KGH's plans to make sure it doesn't run out of beds this winter
The hospital predicts it will be short of beds in January unless measures are taken
Kettering General Hospital bosses have outlined plans to make sure they have enough beds for sick patients as they prepare for a tough winter.
Hospital modelling of a 'likely' scenario suggests that in January 2022 - the worst month - the Rothwell Road site would be 38 adult beds short without any mitigation measures.
Plans as part of a county response to winter planning are in place to reduce that deficit to six under 'green' viable schemes, with support from 'system partners' to bridge the remaining gap.
But a report discussed by executives has also warned that there is a risk that paediatric demand could exceed capacity if respiratory syncytial virus (RSV) admissions rise sharply - with conversations already taking place with Northampton General Hospital to explore the option to transfer paediatric activity to them.
And work is also currently ongoing to explore options of 'co-locating' elective inpatient procedures at one site or another for winter.
Kettering General Hospital’s chief operating officer, Fay Gordon, said: “County health and social care organisations are currently working closely together to put plans in place for winter and prepare for the likely challenges we will face.
“By collaborating we hope to ensure that people can be supported at home, or be treated appropriately for any medical need in hospital, and be discharged home, or back into their local community, as quickly as possible.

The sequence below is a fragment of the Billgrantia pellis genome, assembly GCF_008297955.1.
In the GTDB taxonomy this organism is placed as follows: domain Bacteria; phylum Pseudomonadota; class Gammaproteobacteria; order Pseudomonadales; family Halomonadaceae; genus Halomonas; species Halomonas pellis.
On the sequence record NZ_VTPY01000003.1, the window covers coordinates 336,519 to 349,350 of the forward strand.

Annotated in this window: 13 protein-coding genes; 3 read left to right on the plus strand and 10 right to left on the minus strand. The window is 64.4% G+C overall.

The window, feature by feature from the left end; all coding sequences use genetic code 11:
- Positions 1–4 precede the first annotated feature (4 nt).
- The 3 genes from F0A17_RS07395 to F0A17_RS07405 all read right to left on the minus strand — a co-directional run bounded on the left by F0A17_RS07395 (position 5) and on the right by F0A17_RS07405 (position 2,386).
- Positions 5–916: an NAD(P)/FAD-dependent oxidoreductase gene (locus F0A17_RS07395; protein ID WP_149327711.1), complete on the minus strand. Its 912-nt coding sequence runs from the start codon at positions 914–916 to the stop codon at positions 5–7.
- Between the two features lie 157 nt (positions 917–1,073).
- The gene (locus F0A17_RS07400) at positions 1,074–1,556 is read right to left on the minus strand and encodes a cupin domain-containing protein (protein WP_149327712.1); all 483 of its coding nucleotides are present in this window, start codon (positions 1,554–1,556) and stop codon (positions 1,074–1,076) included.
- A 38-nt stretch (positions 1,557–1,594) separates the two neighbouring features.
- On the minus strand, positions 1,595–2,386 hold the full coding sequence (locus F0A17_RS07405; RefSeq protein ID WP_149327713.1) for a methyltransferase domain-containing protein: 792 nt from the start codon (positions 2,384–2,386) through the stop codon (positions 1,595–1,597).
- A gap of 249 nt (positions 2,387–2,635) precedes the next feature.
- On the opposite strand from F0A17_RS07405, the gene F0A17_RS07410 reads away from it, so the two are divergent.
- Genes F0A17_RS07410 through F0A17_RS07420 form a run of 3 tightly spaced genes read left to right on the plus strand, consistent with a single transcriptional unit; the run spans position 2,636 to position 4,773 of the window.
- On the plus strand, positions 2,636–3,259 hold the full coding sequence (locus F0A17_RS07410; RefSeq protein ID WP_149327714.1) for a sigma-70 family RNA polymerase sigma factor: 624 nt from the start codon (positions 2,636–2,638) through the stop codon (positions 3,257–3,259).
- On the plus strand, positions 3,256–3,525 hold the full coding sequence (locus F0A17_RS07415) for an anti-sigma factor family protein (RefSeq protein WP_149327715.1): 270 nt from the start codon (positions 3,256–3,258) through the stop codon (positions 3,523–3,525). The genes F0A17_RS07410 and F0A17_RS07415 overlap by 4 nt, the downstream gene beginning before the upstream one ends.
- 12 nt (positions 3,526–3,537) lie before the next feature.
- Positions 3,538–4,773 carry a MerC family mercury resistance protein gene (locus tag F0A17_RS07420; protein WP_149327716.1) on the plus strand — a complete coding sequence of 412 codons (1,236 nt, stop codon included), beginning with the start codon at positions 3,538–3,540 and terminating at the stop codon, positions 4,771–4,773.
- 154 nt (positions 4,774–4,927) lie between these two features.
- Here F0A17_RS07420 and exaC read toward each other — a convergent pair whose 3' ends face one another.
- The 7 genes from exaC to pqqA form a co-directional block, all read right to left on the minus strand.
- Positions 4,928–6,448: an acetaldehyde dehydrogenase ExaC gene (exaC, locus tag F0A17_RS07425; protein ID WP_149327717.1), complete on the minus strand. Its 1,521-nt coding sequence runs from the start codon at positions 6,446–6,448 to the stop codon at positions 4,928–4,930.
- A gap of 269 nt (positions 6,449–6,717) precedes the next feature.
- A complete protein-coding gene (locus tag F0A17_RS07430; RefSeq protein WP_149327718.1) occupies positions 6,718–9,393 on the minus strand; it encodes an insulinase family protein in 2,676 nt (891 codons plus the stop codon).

“In the acute hospitals we have looked carefully at demand predictions and put plans in place to manage winter pressures and ensure we have enough bed capacity to manage peaks in demand safely."
Plans in place for this winter at the Kettering hospital include opening an additional 29-bed medical escalation ward, the Poplar Ward.
KGH is also planning to have a 'virtual ward' where clinicians will be providing more clinical monitoring and advice for patients who use oxygen at home to prevent them becoming a hospital admission.
They will also be providing wards with additional therapy input to speed up the discharge of patients who are ready to go home, putting more administrative support into wards to help speed up the necessary paperwork for discharges, and doing more blood test work earlier in the day to enable earlier discharge.
Hospital bosses say they will also again be encouraging appropriate use of A&E. They have previously warned that many people coming to the hospital for emergency treatment could be seen at Corby's urgent care centre instead, which would pressure on the strained A&E.
The hospital says additional central funding is planned to support winter pressures and Covid recovery by the Government. They anticipate that some of their schemes may benefit from this support.
Ms Gordon added: “Together these measures will help us to better support our winter plan to manage projected demand for hospital care.”
A report by hospital chief executive Deborah Needham revealed they took the decision to open part of their winter escalation ward in early September. She said they did this to ensure they could safely care for patients who required admission, citing of increased pressure as a result of non-Covid emergencies.
A paper discussed by hospital executives also said it was clear that the use of the Sir Thomas Moore Ward - opened as a temporary step-down ward last year - and other capacity will be required through the winter to safely manage the demand.